The Vaults, London – until 19 February 2023
Director Scott Le Crass is becoming something of a specialist at staging flawless one person shows. His career-redefining revival of Martin Sherman’s solo masterpiece of Jewish history and survival, Rose starring an incandescent Maureen Lipman, transfers into the West End this spring and is on no account to be missed, and now with Ben Fensome’s highly entertaining Buff he comes up with another production rich in detail and dynamism but displaying total faith in the material and the central performer. Both entities here repay that trust abundantly.
Thematically, talking about body fascism on the gay scene is roughly akin to shooting fish in a barrel: we all know it’s there, most of us think it’s terrible, yet a surprisingly large number of allegedly intelligent people sadly buy into it. Similarly, with the bad manners and casual cruelty that can result from the consequence-free world of online dating, where everybody’s looking out for the next best thing and to hell with other people’s feelings, and the carefully curated online lives that get presented but frequently don’t match up with reality. Fensome’s astute solo piece takes all this on board then digs deeper.
A full smorgasbord of gay issues, along with a fair amount of cracking humour, is filtered through the experiences of David O’Reilly’s newly single, plus-sized, early thirties London primary school teacher. This central character is a great role – authentically funny, eager to please, a little needy, too much in thrall to other people’s opinions, his wit masking an innate lack of self worth. The eyes linger just that little moment too long after making a quip or observation, the need to ingratiate, the body language is that of a person trying to disappear inside himself… it’s complex, entirely convincing, and performed with heartbreaking truth on a virtually bare stage, although when the acting is this accomplished you really don’t need decor.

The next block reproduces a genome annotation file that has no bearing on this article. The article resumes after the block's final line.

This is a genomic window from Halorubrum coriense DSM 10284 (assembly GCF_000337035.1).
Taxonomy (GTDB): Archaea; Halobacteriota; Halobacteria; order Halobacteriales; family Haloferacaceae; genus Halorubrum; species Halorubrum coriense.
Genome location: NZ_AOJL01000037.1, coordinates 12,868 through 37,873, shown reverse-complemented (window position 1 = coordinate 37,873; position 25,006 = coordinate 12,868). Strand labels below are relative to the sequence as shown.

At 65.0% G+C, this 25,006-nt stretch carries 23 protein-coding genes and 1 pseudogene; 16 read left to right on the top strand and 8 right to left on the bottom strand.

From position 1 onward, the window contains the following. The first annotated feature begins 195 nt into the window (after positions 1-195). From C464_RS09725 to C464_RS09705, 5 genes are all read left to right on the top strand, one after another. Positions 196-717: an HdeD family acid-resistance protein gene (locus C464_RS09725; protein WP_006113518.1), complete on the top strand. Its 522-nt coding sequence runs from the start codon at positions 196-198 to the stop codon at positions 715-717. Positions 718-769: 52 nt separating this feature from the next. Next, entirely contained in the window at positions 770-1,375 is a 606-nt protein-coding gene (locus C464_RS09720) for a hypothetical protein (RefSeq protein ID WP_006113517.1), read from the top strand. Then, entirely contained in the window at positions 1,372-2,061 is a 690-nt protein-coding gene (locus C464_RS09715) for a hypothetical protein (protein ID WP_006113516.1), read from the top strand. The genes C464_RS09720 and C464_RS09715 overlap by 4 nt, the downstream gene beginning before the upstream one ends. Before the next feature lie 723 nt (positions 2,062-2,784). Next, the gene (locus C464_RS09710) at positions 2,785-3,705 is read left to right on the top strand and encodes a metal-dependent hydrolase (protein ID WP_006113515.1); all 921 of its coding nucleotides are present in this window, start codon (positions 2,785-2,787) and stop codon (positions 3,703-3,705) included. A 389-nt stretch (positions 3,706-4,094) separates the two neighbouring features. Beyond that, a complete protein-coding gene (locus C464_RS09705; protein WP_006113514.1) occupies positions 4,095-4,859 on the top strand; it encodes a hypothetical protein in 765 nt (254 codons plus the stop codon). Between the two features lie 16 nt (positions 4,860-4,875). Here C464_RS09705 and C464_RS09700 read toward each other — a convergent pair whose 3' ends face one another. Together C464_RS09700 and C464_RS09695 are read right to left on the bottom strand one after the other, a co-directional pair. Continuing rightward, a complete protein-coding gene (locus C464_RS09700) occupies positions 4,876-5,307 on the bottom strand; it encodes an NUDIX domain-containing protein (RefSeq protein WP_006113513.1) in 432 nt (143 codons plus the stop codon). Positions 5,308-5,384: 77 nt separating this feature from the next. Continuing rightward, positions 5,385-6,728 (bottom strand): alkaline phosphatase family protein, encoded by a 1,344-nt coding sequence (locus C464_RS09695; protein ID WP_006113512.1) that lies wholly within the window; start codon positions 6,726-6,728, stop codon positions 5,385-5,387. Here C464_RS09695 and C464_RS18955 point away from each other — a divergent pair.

O’Reilly, with his cherubic face, soulful eyes and the comedy timing of a true master, is an immensely appealing figure but he, and writer Fensome, don’t shy away from showing the less palatable aspects of the lead character’s personality when he finds his love unrequited and his life starting to fall apart. A nice touch by Fensome is making the unseen flatmate, the object of the lead character’s obsessive affection, sound like a pretty decent bloke and another victim of what people perceive from online perusing, except that in this case it’s that he’s not quite the arrogant gym-honed meathead he’s assumed to be.
If there’s a weakness in the writing, it’s that the switch from puppy dog to bitter bitch happens a little too abruptly and baldly, although O’Reilly’s sheer brilliance goes a long way towards masking the shortcomings. His breakdown is particularly impressively done, even as it’s painful to watch. The play lasts barely an hour though, and a little more fleshing out wouldn’t hurt. Still, this is impressive, timely, thought-provoking stuff, by turns screamingly fun then desperately sad. Well worth catching.